For the co-founder of a company that warns new staff that "adequate performance" will result in a "severance package", Reed Hastings does not come across as a typical tough guy. Breezy and relaxed, the 56-year-old chief executive of Netflix delivers chilling statements with unnerving warmth.
"We are modelled on sport and if you want to win a championship you have to have an incredible player in every position," he explains. "It's not for everyone. If you want job security you don't go into sports — and you don't join Netflix."
Even Mr Hastings admits the culture creates "pockets of fear". But a decade after he reinvented his DVD rental business as a global online streaming network, it seems to be working.
At the end of April, Netflix broke through the symbolic barrier of 100m members across the world. To celebrate, Mr Hastings posted a picture of himself on Facebook eating a steak alone in a branch of Denny's, the US restaurant chain (he did the same when the company signed up 1m members).
For the first three months of 2017, the company reported revenues of $2.64bn, a 34 per cent increase year on year.
Meanwhile, the entertainment group, best known for big budget hit shows such as House of Cards, Narcos and The Crown, says it will invest $6bn in content this year as it continues its drive to upend traditional TV network programming.
It has been a dizzying ride, but Mr Hastings insists it is just the beginning.
"If you think of any night this last month when you did not watch Netflix what did you do?" he says.
"Sports, gaming, watching linear TV . . . we compete with all of that. We even compete with sleep. We are just a very small player in the market for time and entertainment."
The streaming market is becoming crowded, with Amazon vowing to spend $4.5bn on acquiring and commissioning programmes this year, and other rivals such as Hulu, owned by a consortium of US broadcasters including Walt Disney and 21st Century Fox, spending on content and launching a live service in May.
"As long as you do great unique content, there's a market for you," Mr Hastings adds.
Having signed up more than 50m households in the US, he wants to grow Netflix in Europe. Appropriately, we meet at the Booking Office, a grand restaurant which looks out on to London's Eurostar terminal at the renovated St Pancras Station. Next stop: dinner in Paris before going on to a celebration with staff in the Netherlands.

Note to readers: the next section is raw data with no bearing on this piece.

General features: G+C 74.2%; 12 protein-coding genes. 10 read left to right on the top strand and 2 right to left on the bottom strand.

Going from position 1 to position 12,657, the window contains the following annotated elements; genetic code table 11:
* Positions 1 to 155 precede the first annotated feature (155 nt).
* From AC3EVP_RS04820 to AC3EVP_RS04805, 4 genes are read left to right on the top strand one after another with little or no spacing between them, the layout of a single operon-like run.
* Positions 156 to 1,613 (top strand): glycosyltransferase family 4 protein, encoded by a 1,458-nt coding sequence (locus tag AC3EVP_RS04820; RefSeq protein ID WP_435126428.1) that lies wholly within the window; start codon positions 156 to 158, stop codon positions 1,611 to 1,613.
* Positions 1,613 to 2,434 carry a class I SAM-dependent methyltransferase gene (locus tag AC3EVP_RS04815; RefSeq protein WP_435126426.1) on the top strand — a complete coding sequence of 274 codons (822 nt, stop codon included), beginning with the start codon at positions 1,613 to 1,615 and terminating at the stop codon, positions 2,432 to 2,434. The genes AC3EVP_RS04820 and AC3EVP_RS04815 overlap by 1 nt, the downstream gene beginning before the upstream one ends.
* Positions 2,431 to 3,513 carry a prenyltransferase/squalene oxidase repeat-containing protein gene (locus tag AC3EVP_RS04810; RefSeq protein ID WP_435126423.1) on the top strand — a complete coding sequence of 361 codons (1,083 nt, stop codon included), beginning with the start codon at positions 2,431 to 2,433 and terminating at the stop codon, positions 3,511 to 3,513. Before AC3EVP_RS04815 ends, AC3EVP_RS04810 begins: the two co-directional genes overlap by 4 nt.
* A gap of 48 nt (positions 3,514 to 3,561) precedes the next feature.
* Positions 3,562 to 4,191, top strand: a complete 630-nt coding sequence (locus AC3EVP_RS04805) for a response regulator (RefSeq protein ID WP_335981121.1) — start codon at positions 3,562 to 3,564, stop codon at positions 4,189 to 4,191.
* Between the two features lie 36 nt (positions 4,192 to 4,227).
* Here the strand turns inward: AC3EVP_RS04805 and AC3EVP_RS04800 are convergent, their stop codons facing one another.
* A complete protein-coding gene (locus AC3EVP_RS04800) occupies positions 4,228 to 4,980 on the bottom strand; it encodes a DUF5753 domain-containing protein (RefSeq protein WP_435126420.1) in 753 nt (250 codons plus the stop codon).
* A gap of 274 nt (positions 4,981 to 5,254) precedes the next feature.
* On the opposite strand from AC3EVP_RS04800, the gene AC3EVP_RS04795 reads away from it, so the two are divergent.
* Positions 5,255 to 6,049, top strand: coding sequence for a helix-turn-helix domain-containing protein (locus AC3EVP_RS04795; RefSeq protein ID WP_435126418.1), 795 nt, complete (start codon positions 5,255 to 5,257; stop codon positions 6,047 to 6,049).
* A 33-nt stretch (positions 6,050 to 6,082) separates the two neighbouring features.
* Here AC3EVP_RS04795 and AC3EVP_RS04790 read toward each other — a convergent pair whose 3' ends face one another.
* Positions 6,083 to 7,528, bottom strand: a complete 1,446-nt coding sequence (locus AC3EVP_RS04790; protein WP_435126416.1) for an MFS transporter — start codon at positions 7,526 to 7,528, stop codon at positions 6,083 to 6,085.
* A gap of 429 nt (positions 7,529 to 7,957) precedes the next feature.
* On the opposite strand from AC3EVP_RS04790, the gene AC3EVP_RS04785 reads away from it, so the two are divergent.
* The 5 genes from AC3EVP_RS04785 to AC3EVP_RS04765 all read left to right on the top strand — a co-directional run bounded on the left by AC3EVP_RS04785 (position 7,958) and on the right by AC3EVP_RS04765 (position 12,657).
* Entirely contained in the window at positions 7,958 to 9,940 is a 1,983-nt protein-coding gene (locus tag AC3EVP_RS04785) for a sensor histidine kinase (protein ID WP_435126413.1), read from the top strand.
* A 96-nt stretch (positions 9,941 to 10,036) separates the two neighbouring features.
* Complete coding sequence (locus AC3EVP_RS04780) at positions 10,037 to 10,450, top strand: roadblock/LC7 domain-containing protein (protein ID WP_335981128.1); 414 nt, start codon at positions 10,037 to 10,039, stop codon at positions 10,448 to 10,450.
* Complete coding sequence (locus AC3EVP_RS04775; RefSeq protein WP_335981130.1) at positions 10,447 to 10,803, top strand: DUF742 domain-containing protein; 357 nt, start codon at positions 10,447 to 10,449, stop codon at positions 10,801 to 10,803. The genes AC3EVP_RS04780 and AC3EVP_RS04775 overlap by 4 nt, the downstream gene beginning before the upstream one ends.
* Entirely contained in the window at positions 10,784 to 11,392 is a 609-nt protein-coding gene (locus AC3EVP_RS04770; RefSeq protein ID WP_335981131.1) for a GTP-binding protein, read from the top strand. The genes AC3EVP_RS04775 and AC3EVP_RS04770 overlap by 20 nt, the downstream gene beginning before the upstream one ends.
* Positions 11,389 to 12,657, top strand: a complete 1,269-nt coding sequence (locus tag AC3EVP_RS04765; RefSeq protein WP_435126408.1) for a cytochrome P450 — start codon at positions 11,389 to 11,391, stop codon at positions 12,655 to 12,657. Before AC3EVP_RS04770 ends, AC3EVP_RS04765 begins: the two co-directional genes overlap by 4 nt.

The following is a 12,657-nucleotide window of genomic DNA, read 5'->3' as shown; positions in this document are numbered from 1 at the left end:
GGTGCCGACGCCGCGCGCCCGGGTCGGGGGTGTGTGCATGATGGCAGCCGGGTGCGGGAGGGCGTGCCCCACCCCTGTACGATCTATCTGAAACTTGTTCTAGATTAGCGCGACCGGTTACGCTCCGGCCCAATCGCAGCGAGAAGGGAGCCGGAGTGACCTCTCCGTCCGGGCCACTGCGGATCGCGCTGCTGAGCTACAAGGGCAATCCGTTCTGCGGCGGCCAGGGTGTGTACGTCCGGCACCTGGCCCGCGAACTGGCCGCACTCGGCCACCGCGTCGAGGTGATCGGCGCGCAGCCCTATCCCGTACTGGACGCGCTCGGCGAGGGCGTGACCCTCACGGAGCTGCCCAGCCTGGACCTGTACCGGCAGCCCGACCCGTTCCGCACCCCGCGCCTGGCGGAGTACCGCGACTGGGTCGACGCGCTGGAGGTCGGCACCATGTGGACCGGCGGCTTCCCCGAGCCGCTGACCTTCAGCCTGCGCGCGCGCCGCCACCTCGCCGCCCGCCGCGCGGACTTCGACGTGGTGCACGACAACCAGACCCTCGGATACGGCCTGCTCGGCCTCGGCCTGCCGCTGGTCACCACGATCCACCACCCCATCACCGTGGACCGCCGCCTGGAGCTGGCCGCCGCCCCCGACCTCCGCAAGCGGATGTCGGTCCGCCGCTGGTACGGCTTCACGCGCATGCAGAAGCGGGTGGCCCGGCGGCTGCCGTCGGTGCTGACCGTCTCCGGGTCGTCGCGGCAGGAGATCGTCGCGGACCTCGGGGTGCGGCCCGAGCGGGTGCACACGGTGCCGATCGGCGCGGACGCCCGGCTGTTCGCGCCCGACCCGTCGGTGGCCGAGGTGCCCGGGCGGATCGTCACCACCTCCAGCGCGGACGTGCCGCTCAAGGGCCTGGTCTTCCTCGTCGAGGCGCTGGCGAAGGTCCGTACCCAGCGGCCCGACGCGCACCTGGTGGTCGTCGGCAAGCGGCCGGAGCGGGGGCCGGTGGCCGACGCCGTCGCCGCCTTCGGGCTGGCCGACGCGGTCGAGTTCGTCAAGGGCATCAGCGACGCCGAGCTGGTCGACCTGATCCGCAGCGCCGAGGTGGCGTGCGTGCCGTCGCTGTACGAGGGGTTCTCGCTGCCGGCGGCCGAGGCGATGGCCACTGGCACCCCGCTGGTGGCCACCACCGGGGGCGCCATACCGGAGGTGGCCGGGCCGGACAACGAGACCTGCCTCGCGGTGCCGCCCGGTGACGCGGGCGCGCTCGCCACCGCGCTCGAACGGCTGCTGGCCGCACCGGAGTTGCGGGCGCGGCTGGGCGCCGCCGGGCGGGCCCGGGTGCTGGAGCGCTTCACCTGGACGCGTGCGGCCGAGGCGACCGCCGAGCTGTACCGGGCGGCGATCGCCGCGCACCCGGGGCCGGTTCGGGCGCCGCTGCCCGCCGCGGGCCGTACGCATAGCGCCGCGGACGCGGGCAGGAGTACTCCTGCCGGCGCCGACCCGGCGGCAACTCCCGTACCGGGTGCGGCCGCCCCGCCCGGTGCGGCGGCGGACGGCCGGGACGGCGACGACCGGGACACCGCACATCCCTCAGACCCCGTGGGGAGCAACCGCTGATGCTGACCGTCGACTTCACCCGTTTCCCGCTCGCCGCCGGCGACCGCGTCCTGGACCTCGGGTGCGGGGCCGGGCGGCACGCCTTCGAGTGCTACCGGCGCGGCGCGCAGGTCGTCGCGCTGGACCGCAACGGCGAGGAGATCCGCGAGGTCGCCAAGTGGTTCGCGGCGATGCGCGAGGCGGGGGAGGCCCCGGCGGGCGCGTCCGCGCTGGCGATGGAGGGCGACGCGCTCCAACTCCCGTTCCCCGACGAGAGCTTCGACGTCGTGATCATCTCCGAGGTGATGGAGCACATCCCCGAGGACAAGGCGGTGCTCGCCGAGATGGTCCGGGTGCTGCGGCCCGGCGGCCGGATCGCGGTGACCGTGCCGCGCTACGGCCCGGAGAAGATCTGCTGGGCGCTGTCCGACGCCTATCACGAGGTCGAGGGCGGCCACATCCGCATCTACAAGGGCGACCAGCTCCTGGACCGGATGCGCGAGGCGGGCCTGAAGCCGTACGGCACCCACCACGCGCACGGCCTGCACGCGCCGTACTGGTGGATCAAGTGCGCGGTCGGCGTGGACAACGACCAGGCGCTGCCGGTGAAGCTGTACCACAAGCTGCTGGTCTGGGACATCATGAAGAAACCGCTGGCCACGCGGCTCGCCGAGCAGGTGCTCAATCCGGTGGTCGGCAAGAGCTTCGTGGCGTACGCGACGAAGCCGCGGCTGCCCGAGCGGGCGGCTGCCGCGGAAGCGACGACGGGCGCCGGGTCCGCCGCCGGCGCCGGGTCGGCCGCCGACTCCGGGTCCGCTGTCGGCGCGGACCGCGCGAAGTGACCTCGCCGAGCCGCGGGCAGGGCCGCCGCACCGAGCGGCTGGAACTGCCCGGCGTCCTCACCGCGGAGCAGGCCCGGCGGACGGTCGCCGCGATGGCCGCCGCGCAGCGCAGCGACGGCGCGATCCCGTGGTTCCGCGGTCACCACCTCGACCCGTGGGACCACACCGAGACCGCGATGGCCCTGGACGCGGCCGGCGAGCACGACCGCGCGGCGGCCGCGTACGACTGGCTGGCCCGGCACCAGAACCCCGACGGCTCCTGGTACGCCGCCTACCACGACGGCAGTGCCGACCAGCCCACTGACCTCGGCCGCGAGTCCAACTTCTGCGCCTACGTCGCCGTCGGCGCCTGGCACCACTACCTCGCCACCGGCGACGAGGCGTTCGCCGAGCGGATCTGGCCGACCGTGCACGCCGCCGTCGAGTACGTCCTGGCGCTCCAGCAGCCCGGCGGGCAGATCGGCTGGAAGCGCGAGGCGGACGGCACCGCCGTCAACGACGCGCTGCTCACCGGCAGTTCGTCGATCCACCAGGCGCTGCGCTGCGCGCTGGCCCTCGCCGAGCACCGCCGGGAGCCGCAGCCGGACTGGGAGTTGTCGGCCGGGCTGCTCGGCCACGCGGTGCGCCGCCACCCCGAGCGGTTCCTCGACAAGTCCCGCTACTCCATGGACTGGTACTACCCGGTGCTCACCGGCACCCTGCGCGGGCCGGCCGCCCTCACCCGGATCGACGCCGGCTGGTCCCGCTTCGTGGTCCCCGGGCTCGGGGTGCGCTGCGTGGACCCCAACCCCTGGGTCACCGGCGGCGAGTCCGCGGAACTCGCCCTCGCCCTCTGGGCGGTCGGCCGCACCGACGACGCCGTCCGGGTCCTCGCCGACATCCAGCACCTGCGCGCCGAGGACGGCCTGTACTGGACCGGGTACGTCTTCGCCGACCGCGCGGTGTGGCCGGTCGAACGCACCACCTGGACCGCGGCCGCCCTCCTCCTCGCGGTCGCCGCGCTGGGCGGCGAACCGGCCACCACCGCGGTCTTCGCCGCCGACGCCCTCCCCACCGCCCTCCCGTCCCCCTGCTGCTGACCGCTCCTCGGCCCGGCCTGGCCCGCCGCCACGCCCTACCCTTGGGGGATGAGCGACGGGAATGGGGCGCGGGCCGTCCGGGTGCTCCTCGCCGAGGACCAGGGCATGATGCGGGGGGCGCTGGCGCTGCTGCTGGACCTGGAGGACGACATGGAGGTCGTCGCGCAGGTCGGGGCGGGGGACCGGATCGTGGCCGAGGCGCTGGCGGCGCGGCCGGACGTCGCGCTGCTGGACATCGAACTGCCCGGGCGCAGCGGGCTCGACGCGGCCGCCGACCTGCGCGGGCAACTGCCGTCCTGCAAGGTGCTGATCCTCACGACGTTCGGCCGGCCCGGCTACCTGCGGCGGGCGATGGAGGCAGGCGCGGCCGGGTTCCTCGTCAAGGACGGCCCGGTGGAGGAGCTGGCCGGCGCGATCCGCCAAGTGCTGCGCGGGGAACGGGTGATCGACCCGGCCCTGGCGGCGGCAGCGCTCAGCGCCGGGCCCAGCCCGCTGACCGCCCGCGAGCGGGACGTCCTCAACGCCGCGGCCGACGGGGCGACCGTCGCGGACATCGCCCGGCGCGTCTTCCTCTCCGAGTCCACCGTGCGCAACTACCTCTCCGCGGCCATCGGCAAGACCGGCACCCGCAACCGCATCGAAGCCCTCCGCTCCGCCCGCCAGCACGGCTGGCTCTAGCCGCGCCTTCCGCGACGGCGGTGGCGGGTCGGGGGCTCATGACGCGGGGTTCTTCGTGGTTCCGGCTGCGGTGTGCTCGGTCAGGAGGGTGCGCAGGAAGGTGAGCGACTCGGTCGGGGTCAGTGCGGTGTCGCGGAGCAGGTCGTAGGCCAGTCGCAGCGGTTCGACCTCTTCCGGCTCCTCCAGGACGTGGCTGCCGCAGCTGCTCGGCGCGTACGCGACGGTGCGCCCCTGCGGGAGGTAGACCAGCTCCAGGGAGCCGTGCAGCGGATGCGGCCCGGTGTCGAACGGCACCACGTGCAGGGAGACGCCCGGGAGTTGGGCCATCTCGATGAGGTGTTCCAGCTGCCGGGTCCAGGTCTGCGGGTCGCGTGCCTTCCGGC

Since 2012, Netflix has invested £2bn in original and acquired European content. It recently announced 400 new jobs at its Amsterdam office (Netflix has 3,000 staff globally) and has been launching original shows across the continent, including Las Chicas del Cable — the first original Spanish series — and the Dogs of Berlin, which will be written, produced and shot in Germany.
The European push is timely as the EU considers an overhaul of its rules on video content, dragging technology and streaming groups into the same framework that already exists for traditional broadcasters.
For Netflix this could mean payments to local culture funds in France, for example, and having to meet quotas of locally produced content across the EU, something Mr Hastings seems characteristically relaxed about.
"It's not going to be hard for us to meet those quotas," he says, adding that the investment in Europe is "95 per cent consumer driven". The other 5 per cent, he adds, is political. "If we are seen as an outside exploiter we will have problems."
Mr Hastings hails from Boston, Massachusetts, but has become one of the biggest names in Hollywood.
His first glimpse of the international power of TV came during his time as a maths teacher in Swaziland 30 years ago.
"While I was travelling around Africa, I saw how people loved television," he explains."You could be in the middle of nowhere but having a TV was a prized possession."
The journey from itinerant maths graduate to media mogul is unlikely but his enthusiasm for show business is clear. One of his favourite programmes at the moment is 13 Reasons Why, a controversial US high school drama that has been accused by some critics of romanticising suicide. "We say it's an honest discussion of what's going on in adolescent life," he says.
Mr Hastings' first company was a software development business called Pure which he founded in 1991 before selling it six years later. He says the Netflix corporate culture was partly shaped by the mistakes he made as a young tech entrepreneur.
Early success has its problems, he says, when I mention Travis Kalanick, the Uber chief executive who was forced out last month after a series of crises, including accusations of sexism.
"There are a lot of lessons for the young founder experiencing incredible growth," he replies, careful not to mention Mr Kalanick by name.
"You are young and a lot of things hit all at once. Those are challenges much like a movie star who gets famous at a young age. Those who make it through like Facebook and Google are fantastic."
Such praise for Facebook is unsurprising — in addition to running Netflix, Mr Hastings is also a member of the Facebook board, allowing him to see some of the broader political and regulatory challenges facing the disruptive technology groups as they expand beyond the US.
But while Netflix has been grouped together as one of the FAANGs (the big five tech groups that also includes Facebook, Apple, Amazon and Google), Mr Hastings does not see the company as part of Silicon Valley.
Asked to choose between being a tech or an entertainment company, he says: "If we have to choose, we are more entertainment. But we should aspire to be great at both."